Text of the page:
Hey, Tolkien. I Missed You.

chapter 1

Hey, Tolkien. I’ve missed you.

I don’t know why I stopped reading your words. I first heard them read aloud in my family, when I was a child. I loved your stories, characters, and writing. I read The Lord of the Rings and the Hobbit multiple times on my own as I grew older; I was a shy little bookworm. I finally saw the movies, and was hooked. I watched them every Christmas break after that, and never stopped enjoying them and gaining new insights and thoughts from the experience. Entering high school, I picked up The Fellowship of the Ring over the summer, determined to make it through the series before school started. But I never made it past Theoden’s courts in The Two Towers. For some reason, I got stuck. Then Life happened. School got busier and busier. I only ever had time to read required literature for school. Reading lost a bit of its magic. I read the great works of literature, and analyzed the crap out of them. But, by that point, great literature held little meaning, few life-impacting lessons, and no magic. So, I forgot the magic of reading, and how vital it impacted my ability to write well, too.

Then, for some reason, even though I still hadn’t laid a finger on The Two Towers, I decided that it would be a good idea to start a blog based completely on the metaphor of stepping outside the Bag End door. I used some quotes from the books, examples from the movies, and general Middle Earth metaphors. But I still didn’t pick up the books again. Apparently I thought that my yearly dosage of the movies would suffice to sustain the metaphor and my inspiration for my Bag-End-based musings.

next chapter

Well, Tolkien, I’m finally back. I missed you, and I forgot how inspiring you are. For no particularly compelling reason, I decided to take the Fellowship of the Ring with me to burn time on a 4-hour plane ride to California three weeks ago. I knew that the first few chapters were a little monotonous, with the prologue, explanation of hobbits, and long description of Bilbo’s party, but I decided to fully commit to my first Tolkien-reading-experience in years. I read every word of the forward, preface, “Concerning Hobbits” intro, and then into the first chapter. It was, indeed, a little monotonous, but I kept reading. By the time Gandalf had returned to give Frodo an account of the Ring, memory was stirring in me. I began to remember why I loved these books so much. And by the time I got to Frodo’s encounter with Farmer Maggot, I was thoroughly enjoying the small sections that I would read each night before bed. I started trying to catch a couple pages, half a chapter, or sometimes a whole chapter whenever I got the chance– the plane ride home, on break at work, and sitting outside on the lawn, looking at the sunset.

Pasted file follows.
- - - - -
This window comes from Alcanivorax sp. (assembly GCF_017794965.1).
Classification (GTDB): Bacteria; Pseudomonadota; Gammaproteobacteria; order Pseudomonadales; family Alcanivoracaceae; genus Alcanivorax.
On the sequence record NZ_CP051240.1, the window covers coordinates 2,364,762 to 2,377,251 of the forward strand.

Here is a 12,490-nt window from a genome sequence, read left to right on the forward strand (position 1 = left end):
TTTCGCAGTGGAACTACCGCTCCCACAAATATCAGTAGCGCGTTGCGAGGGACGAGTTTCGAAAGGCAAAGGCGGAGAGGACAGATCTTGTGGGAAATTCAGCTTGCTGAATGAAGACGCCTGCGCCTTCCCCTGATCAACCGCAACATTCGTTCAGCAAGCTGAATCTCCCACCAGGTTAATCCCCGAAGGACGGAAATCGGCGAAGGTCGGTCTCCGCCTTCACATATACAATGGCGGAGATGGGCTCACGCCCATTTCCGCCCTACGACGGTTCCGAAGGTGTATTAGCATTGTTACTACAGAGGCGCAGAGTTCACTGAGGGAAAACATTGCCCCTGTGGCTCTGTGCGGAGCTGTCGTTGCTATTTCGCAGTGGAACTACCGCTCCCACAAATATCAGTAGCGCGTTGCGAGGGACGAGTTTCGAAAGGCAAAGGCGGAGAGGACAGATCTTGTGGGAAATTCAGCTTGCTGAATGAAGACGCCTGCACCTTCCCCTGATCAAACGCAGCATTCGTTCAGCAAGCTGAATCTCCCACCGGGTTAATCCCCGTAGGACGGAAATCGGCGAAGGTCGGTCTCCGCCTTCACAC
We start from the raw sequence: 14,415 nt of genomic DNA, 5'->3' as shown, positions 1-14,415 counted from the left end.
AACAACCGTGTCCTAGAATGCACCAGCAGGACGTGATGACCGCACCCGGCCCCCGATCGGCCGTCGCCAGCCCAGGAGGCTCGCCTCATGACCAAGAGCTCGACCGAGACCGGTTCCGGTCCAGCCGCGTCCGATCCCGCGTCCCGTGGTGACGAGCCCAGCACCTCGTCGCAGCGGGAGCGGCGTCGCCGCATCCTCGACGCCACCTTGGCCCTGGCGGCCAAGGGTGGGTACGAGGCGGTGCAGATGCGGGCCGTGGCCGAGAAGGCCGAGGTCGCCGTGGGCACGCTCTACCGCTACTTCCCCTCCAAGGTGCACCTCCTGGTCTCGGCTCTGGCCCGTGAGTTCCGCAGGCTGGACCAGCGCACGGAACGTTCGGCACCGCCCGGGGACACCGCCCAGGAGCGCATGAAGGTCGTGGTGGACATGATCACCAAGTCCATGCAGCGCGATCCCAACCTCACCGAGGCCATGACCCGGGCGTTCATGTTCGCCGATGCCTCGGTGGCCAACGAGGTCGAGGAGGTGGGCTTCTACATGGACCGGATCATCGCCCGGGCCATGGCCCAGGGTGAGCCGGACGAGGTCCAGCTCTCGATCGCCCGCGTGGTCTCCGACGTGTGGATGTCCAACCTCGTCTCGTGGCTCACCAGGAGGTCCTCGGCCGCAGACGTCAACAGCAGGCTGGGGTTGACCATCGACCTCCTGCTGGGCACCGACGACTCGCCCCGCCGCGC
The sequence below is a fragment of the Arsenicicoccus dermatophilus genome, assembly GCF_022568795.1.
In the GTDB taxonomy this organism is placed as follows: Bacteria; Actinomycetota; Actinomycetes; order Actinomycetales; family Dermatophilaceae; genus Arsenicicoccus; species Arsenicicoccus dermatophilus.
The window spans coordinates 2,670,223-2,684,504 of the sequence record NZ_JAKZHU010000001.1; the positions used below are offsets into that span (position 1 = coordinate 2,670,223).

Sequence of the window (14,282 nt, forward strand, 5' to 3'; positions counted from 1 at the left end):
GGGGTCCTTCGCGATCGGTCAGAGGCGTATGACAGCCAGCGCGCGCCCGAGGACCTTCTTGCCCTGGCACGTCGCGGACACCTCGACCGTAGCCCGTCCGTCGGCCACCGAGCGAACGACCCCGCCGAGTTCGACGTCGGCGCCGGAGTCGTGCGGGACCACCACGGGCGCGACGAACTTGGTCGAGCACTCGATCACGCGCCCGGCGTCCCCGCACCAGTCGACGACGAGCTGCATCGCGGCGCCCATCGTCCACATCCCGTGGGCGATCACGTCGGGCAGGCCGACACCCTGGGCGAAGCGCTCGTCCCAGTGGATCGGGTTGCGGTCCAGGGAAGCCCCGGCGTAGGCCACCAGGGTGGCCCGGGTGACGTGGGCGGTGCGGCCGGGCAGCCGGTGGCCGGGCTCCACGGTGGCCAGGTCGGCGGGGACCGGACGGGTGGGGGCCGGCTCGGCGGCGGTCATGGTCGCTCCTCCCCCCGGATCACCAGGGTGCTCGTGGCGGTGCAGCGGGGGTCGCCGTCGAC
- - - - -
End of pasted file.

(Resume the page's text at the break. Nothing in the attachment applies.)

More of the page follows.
chapter 3

Well, Tolkien, I just wanted to say thank you. I’m not tucking your words away on my bookshelf and forgetting about them any more. Life will still be crazy, and will probably do its best to distract me from reading the things that truly bring me joy and inspire me. But, day by day, step by step, I will focus on continuing to read and learn. I’m learning that, in order to become the people we truly want to be, we have to prioritize the things that truly inspire and impact us.

This song lyric has been on my mind a lot recently, in relation to that:

“Well if you can’t get what you love
You learn to love the things you’ve got
If you can’t be what you want
You learn to be the things you’re not
If you can’t get what you need
You learn to need the things that stop you dreaming.” {emphasis mine}

— Passenger, “The Things That Stop You Dreaming”

Too often, the mundane and painful things of life make us chase after “the things that stop our dreaming”– in my case, being so immersed in the stress of school, literary analysis, and English classes that I don’t make time to read books that truly inspire me.

Well, Tolkien, chapter by chapter, book by book, I hope to seek after the things that inspire and continue my dreaming. Besides, coming back to you words may breathe a little life into this struggling blog. Thanks, Tolkien, for helping me become the writer, reader, and human that I want to become. From now on, your words will be close to hand, mind, and heart.

4

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